ROTHESAY BALLET SCHOOL

Sylvia Logan   Artistic Director

Programs

Recreational Ballet Program

Students at Rothesay Ballet School study the Royal Academy of Dance syllabus. The Royal Academy of Dance is the world's largest examining and teaching organization for classical ballet. Recreational students participate in one ballet class each week.

Professional Ballet Program

Starting in Grade One Ballet, students may be asked to register in our Professional Program. These students attend two ballet classes a week at their grade level in preparation for the Royal Academy of Dance Graded Examinations. Students usually spend two years at most grade levels. The teachers notify parents in January if they feel that a student is prepared to take an exam that year. Children develop at different rates; if a student is not selected to do the exam it is because it would be too difficult to master the syllabus material in the remaining weeks or that they are not physically ready for the exam. Students who do not take an exam may still pass to the next grade if the teacher feels they are ready.

Highland Dance

Highland Dance students learn dances sanctioned by the Scottish Official Board of Highland Dancing. They may choose to participate in medal tests and competitions or dance for recreation only.

Contemporary

Contemporary crosses the boundaries of dance. It incorporates the use of ballet as a foundation with modern technique while using inspiration from jazz, world dance, yoga and the martial arts. Attention is spent on freedom and expression of the torso as well as resisting and giving into gravity. Breath is also used for expression and to facilitate movement. Classes will eventually lead into improvisational techniques where dancers are encouraged to use the elements of dance (stillness, shape, direction, levels and contact). Dancers are encouraged to have ballet training, however it is not required.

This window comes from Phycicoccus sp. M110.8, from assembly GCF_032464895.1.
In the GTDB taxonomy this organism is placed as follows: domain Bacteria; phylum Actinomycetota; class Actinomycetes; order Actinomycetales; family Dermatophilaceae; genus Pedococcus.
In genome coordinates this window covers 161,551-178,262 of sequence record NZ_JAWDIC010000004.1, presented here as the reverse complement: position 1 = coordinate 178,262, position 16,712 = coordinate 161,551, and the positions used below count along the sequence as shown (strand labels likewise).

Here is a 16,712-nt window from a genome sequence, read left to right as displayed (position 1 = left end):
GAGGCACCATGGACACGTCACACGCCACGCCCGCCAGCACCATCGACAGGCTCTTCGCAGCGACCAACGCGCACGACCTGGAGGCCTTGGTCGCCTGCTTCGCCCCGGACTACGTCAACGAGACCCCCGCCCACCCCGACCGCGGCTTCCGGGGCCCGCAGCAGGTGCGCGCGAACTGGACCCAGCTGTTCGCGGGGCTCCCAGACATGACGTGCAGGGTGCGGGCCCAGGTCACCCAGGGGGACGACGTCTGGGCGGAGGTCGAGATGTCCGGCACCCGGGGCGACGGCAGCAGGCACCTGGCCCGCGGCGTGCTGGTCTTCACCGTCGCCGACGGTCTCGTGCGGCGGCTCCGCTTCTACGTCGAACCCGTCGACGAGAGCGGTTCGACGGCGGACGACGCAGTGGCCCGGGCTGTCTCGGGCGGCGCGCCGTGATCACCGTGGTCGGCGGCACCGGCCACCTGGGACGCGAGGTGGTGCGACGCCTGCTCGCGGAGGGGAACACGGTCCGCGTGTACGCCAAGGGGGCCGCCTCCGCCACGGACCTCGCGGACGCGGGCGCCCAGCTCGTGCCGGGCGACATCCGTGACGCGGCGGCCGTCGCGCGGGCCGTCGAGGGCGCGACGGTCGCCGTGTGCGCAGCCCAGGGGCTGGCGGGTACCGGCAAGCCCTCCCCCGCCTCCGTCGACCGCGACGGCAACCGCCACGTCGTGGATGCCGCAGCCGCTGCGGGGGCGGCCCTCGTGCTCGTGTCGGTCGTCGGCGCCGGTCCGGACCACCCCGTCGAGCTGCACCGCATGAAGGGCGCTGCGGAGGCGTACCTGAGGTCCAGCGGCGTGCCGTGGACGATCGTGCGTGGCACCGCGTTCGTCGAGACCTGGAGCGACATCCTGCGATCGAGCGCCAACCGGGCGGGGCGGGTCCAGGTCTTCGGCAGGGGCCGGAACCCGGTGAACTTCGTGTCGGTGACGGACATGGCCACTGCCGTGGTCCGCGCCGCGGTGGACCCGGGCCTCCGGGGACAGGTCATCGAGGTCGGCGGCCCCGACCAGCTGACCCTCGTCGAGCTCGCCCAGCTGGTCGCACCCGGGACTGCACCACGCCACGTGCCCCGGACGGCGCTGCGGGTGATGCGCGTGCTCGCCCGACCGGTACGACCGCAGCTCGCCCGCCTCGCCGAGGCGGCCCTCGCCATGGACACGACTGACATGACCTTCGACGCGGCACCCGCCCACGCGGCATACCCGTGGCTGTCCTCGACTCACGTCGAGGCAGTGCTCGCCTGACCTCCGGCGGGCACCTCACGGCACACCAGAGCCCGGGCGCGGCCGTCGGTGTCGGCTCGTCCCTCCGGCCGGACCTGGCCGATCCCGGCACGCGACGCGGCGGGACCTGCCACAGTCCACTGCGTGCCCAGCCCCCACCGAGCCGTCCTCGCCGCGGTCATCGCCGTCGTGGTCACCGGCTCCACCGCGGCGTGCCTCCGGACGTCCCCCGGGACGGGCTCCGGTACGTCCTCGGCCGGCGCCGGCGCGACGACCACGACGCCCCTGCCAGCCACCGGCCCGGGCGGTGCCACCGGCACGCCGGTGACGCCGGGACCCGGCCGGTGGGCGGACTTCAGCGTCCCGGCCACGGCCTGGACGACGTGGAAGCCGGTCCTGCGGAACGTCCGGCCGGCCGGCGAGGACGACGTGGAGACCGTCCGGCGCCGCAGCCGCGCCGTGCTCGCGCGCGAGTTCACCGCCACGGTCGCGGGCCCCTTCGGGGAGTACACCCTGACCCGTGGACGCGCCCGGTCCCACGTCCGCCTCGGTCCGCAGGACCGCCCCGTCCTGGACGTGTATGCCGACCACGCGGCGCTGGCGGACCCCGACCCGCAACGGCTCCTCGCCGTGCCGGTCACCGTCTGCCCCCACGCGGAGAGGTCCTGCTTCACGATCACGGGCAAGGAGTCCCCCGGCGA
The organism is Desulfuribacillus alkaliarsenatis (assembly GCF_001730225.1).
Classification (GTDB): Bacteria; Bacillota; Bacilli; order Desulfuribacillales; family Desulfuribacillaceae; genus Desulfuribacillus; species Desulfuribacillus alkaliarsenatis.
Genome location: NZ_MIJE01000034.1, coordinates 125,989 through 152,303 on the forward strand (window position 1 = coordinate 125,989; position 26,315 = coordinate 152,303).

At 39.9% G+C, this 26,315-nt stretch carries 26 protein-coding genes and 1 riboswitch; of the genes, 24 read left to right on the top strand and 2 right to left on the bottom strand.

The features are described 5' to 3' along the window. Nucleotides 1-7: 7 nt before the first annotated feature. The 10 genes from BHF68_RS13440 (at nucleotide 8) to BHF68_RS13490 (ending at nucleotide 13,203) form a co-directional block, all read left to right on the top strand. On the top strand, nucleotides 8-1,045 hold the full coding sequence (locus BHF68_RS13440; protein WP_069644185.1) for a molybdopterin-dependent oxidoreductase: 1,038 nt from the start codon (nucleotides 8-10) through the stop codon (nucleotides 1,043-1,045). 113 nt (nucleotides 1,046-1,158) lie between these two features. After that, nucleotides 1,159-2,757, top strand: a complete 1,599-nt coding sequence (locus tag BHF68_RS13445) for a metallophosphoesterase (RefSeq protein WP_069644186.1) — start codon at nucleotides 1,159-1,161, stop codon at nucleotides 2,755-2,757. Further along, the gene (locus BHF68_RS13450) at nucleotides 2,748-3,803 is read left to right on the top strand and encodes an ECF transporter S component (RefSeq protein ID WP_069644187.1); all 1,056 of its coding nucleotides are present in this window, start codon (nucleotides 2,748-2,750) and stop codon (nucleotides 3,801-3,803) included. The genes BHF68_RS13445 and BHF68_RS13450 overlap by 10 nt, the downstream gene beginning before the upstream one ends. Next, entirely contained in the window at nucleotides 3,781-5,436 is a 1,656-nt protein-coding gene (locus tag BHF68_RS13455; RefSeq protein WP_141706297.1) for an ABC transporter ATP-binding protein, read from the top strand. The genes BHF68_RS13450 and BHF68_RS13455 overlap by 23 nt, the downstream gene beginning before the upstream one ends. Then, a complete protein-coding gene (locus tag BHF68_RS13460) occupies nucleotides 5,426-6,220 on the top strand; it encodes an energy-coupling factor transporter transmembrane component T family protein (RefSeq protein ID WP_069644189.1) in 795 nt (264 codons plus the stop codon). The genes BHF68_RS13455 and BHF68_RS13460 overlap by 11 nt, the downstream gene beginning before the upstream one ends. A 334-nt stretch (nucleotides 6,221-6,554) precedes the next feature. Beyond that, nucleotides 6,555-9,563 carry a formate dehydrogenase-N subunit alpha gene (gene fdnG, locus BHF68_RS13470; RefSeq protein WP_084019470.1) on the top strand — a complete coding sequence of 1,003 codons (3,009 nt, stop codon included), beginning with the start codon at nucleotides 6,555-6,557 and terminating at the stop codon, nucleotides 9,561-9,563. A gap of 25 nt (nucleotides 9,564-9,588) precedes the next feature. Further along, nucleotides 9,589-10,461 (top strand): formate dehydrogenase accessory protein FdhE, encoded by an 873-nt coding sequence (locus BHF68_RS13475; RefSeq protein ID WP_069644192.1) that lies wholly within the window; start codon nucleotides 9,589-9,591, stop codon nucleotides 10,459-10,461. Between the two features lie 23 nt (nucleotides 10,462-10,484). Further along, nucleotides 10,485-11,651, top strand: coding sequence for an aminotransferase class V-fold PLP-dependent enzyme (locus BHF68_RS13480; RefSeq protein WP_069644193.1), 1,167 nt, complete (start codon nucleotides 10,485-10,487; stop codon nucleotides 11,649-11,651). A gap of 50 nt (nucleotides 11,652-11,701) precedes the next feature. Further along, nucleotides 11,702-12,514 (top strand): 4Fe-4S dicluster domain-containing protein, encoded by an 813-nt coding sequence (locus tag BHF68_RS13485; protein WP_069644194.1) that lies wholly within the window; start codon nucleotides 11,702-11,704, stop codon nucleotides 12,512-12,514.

Tap

Tap dance was developed in the United States during the nineteenth century, and is popular today in many parts of the world. Tap is gaining popularity in the dance world and was most recently seen on television at the opening ceremonies of the Vancouver 2010 Olympics. Tap dance is a way for students to explore rhythms and become percussive musicians. In this class students will study the graded tap technique of Al Gilbert which includes, barre work, centre floor and across the floor combinations. Students will also be taught proper tap warm-ups and work on tap improvisation. Anyone who loves rhythms will love to tap dance!